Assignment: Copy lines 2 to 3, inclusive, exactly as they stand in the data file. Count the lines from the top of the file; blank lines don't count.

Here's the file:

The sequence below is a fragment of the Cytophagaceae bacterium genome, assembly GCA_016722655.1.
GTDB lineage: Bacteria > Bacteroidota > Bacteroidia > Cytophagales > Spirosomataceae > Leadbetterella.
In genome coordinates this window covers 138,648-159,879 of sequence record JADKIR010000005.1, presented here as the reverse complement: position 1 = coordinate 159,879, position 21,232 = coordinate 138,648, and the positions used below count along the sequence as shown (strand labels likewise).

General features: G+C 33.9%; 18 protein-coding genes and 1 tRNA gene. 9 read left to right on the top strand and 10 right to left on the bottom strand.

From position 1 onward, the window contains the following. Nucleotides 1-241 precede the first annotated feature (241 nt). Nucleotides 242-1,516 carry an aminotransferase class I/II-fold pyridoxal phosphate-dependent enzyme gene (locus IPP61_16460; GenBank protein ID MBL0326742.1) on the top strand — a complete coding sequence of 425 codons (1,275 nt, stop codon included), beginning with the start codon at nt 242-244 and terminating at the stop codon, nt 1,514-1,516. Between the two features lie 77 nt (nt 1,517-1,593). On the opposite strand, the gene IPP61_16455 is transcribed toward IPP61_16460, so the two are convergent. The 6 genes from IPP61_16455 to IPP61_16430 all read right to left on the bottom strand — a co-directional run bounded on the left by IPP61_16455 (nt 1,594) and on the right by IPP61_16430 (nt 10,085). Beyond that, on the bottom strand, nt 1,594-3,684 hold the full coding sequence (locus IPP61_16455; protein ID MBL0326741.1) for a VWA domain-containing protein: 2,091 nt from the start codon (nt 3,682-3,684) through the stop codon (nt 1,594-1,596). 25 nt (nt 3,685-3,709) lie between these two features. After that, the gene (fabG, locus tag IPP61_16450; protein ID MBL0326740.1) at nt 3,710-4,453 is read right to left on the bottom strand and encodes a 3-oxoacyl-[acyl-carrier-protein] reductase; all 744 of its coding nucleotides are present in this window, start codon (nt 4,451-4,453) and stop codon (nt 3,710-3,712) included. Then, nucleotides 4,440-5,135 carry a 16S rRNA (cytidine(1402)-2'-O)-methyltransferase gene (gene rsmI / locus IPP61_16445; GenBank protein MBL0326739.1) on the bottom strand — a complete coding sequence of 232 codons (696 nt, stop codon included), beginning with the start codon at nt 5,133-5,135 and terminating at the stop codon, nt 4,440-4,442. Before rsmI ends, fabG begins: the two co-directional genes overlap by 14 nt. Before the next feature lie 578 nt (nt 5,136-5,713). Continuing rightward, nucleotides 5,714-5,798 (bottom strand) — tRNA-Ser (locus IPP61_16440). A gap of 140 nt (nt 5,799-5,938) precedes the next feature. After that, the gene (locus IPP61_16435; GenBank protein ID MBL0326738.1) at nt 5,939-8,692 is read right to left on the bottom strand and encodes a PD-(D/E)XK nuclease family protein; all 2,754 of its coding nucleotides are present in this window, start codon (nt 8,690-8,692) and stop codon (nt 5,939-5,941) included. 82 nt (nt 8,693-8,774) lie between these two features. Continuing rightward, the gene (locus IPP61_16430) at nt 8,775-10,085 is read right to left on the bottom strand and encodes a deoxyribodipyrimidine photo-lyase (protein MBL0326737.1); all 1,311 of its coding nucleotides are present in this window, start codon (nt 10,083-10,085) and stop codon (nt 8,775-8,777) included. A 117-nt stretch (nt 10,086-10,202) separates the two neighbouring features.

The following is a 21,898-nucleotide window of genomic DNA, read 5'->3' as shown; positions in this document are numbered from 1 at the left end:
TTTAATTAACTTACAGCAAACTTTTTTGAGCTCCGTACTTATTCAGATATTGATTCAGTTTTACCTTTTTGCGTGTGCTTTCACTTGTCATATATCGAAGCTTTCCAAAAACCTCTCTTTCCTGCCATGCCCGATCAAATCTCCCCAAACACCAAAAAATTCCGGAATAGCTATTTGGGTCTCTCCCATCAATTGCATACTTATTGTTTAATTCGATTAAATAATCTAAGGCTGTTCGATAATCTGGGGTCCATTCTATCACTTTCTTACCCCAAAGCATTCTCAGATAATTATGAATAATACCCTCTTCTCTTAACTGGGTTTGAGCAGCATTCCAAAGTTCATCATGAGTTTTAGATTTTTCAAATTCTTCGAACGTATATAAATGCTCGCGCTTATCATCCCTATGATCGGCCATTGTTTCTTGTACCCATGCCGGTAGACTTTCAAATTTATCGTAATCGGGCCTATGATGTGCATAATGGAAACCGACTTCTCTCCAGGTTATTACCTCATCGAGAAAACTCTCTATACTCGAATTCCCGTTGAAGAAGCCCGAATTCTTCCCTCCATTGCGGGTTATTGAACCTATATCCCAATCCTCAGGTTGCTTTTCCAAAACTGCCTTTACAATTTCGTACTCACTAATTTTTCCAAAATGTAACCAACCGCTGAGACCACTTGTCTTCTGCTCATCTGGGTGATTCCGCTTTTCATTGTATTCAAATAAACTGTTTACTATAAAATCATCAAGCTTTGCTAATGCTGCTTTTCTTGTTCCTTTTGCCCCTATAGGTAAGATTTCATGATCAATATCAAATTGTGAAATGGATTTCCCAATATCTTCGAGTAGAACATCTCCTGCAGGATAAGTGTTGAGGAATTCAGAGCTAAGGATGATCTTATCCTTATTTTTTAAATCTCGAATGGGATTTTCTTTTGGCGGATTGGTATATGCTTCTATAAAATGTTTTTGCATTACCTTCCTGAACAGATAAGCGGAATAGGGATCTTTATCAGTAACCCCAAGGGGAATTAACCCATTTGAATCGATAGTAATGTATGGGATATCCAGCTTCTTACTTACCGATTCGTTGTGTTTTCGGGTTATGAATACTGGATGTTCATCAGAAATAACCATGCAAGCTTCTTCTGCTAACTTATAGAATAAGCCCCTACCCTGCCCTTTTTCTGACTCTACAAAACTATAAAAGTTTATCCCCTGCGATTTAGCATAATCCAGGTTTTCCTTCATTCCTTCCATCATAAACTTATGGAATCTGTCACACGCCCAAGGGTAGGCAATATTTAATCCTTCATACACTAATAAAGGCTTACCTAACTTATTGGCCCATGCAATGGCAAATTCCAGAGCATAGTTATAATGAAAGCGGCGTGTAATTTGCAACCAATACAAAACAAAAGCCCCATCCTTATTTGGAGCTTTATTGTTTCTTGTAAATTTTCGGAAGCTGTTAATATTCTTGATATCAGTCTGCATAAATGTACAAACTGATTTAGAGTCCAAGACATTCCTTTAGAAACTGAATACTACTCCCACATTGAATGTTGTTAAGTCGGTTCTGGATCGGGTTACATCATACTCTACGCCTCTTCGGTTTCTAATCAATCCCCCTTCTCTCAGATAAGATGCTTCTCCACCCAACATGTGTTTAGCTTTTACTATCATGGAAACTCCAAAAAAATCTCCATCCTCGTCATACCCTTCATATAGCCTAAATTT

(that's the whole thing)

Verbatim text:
GTDB lineage: Bacteria > Bacteroidota > Bacteroidia > Cytophagales > Spirosomataceae > Leadbetterella.
In genome coordinates this window covers 138,648-159,879 of sequence record JADKIR010000005.1, presented here as the reverse complement: position 1 = coordinate 159,879, position 21,232 = coordinate 138,648, and the positions used below count along the sequence as shown (strand labels likewise).